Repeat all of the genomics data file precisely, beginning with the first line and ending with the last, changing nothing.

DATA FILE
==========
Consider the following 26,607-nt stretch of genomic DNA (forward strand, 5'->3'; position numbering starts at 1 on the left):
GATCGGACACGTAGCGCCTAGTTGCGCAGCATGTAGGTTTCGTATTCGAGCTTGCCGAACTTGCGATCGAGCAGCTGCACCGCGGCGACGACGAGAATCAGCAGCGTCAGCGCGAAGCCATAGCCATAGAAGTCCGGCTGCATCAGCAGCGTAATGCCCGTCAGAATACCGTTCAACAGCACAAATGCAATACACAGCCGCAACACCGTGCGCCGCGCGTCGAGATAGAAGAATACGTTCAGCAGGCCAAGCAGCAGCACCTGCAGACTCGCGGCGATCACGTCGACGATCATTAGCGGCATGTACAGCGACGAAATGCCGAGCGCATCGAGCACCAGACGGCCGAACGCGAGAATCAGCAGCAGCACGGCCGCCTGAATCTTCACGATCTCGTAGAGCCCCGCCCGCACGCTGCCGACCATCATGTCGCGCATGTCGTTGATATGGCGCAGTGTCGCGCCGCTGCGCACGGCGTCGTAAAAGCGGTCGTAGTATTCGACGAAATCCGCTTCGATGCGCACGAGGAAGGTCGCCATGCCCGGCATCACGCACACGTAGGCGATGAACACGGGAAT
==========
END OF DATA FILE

Consider the following 26,607-nt stretch of genomic DNA (forward strand, 5'->3'; position numbering starts at 1 on the left):
GATCGGACACGTAGCGCCTAGTTGCGCAGCATGTAGGTTTCGTATTCGAGCTTGCCGAACTTGCGATCGAGCAGCTGCACCGCGGCGACGACGAGAATCAGCAGCGTCAGCGCGAAGCCATAGCCATAGAAGTCCGGCTGCATCAGCAGCGTAATGCCCGTCAGAATACCGTTCAACAGCACAAATGCAATACACAGCCGCAACACCGTGCGCCGCGCGTCGAGATAGAAGAATACGTTCAGCAGGCCAAGCAGCAGCACCTGCAGACTCGCGGCGATCACGTCGACGATCATTAGCGGCATGTACAGCGACGAAATGCCGAGCGCATCGAGCACCAGACGGCCGAACGCGAGAATCAGCAGCAGCACGGCCGCCTGAATCTTCACGATCTCGTAGAGCCCCGCCCGCACGCTGCCGACCATCATGTCGCGCATGTCGTTGATATGGCGCAGTGTCGCGCCGCTGCGCACGGCGTCGTAAAAGCGGTCGTAGTATTCGACGAAATCCGCTTCGATGCGCACGAGGAAGGTCGCCATGCCCGGCATCACGCACACGTAGGCGATGAACACGGGAAT